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2 definitions found

From: Webster's Revised Unabridged Dictionary (1913)

 I·dle a. [Compar. Idler superl. Idlest.]
 1. Of no account; useless; vain; trifling; unprofitable; thoughtless; silly; barren. “Deserts idle.”
    Every idle word that men shall speak, they shall give account thereof in the day of judgment.   --Matt. xii. 36.
    Down their idle weapons dropped.   --Milton.
    This idle story became important.   --Macaulay.
 2. Not called into active service; not turned to appropriate use; unemployed; as, idle hours.
    The idle spear and shield were high uphing.   --Milton.
 3. Not employed; unoccupied with business; inactive; doing nothing; as, idle workmen.
    Why stand ye here all the day idle?   --Matt. xx. 6.
 4. Given rest and ease; averse to labor or employment; lazy; slothful; as, an idle fellow.
 5. Light-headed; foolish. [Obs.]
 Idle pulley Mach., a pulley that rests upon a belt to tighten it; a pulley that only guides a belt and is not used to transmit power.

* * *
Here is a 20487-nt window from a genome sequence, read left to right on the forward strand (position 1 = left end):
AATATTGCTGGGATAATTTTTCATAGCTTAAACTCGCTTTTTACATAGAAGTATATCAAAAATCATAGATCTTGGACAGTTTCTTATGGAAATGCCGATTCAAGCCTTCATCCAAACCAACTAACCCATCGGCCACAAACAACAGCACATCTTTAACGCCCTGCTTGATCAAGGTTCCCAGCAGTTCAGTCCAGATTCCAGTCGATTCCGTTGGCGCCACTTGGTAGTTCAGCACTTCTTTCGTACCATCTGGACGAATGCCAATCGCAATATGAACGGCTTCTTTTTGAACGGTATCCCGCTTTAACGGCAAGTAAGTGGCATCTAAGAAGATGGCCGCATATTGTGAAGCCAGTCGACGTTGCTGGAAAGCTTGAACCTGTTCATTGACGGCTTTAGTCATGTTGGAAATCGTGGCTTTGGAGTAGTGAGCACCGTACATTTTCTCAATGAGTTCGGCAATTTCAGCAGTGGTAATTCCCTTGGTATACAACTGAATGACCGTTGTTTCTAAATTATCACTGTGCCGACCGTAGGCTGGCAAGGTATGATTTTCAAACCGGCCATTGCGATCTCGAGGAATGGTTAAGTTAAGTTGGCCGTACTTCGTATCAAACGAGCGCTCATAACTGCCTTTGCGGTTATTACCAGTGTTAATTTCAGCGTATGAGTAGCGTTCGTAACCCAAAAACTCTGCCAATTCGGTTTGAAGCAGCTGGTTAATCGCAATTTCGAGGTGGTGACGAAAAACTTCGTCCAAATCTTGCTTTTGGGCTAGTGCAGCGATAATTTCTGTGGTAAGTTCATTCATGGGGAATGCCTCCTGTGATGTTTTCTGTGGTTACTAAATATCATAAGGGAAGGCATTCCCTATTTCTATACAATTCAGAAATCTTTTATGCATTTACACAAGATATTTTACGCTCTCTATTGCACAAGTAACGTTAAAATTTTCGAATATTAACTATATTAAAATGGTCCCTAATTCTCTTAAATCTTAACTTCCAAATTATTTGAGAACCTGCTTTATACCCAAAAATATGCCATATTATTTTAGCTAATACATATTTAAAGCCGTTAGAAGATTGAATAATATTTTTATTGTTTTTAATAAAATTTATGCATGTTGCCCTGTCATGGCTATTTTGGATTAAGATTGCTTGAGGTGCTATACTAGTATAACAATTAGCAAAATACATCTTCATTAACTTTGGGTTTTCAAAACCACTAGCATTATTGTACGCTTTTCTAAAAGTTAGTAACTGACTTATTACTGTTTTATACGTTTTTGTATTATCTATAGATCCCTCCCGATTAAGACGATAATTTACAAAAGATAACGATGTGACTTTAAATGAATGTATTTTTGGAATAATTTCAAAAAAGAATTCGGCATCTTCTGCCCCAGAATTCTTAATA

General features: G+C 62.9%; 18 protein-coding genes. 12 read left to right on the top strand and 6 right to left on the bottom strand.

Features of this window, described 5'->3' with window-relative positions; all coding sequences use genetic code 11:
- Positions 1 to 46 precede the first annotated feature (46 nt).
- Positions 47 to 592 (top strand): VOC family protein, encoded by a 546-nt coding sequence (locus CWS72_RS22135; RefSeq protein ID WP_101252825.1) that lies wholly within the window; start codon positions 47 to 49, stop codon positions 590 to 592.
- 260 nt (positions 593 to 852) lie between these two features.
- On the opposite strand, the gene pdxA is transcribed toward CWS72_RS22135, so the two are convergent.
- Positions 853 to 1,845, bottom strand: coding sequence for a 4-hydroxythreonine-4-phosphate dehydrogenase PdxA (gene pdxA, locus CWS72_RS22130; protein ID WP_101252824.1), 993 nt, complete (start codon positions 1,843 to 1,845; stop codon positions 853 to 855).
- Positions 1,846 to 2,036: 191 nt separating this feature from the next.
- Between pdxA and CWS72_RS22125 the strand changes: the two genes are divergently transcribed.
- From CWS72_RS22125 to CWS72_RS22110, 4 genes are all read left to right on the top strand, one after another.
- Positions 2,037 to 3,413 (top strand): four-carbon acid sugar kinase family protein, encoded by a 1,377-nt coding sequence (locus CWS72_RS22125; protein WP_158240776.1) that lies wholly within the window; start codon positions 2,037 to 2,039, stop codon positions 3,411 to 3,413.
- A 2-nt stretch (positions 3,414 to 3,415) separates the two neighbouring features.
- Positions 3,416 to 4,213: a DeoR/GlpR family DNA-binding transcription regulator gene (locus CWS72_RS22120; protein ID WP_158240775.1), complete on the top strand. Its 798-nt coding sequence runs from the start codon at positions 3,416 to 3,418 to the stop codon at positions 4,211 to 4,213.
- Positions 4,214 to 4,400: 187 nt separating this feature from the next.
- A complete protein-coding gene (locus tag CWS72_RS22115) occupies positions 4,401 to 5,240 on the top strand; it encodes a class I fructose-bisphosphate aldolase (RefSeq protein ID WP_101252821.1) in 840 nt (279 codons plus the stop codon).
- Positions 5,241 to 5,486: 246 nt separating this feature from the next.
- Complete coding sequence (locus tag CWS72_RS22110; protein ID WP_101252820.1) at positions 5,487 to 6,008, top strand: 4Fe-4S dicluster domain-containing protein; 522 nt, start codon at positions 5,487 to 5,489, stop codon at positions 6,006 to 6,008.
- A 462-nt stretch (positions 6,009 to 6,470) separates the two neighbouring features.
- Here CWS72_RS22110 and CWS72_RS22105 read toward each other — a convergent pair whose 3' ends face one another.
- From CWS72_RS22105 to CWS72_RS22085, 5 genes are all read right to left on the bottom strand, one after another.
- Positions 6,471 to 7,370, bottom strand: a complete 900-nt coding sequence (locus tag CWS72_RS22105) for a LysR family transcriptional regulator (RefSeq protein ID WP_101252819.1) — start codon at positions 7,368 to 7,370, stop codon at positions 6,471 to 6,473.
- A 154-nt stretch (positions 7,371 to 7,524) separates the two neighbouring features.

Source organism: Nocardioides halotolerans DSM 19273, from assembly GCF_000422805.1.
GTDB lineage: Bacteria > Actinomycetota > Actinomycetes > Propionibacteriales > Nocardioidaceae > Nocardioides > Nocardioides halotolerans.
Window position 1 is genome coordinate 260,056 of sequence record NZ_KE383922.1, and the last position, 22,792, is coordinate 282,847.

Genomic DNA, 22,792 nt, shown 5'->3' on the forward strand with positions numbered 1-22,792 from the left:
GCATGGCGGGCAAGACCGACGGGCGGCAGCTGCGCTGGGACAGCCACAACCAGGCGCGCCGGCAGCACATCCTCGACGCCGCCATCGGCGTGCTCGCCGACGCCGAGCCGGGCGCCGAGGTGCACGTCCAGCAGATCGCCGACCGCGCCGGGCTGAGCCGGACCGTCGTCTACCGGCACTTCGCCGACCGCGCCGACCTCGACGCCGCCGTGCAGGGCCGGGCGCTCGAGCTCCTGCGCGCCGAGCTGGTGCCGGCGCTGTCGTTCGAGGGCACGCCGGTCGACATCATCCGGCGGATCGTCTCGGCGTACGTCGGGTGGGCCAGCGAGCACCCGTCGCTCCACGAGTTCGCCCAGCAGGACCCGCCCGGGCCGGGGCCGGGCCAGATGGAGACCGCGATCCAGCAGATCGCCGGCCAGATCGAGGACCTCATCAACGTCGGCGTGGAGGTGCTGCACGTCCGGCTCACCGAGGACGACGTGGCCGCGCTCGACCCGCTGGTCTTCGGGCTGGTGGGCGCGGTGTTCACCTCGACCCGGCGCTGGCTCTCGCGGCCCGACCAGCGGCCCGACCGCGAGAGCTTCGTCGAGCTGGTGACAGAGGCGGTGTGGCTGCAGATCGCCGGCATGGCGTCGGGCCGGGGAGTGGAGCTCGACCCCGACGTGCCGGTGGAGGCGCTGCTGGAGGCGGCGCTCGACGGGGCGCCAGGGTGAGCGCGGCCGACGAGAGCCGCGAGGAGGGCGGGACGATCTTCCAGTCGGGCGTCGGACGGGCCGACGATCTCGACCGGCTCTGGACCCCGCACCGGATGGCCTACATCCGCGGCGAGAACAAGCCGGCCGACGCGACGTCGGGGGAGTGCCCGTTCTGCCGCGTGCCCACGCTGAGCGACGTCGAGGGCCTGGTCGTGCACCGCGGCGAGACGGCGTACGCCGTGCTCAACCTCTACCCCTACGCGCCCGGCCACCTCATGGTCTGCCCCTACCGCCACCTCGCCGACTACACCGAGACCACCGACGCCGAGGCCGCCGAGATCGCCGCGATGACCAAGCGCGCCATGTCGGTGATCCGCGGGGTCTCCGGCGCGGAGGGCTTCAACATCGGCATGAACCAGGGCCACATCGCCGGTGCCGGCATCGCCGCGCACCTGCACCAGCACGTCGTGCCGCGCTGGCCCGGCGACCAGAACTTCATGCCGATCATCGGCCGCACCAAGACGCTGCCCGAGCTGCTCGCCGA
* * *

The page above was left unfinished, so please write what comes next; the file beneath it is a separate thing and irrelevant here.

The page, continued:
Idle wheel Mach., a gear wheel placed between two others, to transfer motion from one to the other without changing the direction of revolution.
 In idle, in vain. [Obs.] “God saith, thou shalt not take the name of thy Lord God in idle.”
 Syn: -- Unoccupied; unemployed; vacant; inactive; indolent; sluggish; slothful; useless; ineffectual; futile; frivolous; vain; trifling; unprofitable; unimportant.
 Usage: -- Idle, Indolent, Lazy. A propensity to inaction is expressed by each of these words; they differ in the cause and degree of this characteristic. Indolent denotes an habitual love to ease, a settled dislike of movement or effort; idle is opposed to busy, and denotes a dislike of continuous exertion. Lazy is a stronger and more contemptuous term than indolent.

From: WordNet (r) 2.0

 idle pulley
      n : a pulley on a shaft that presses against a guide belt to
          guide or tighten it [syn: idler pulley, idle wheel]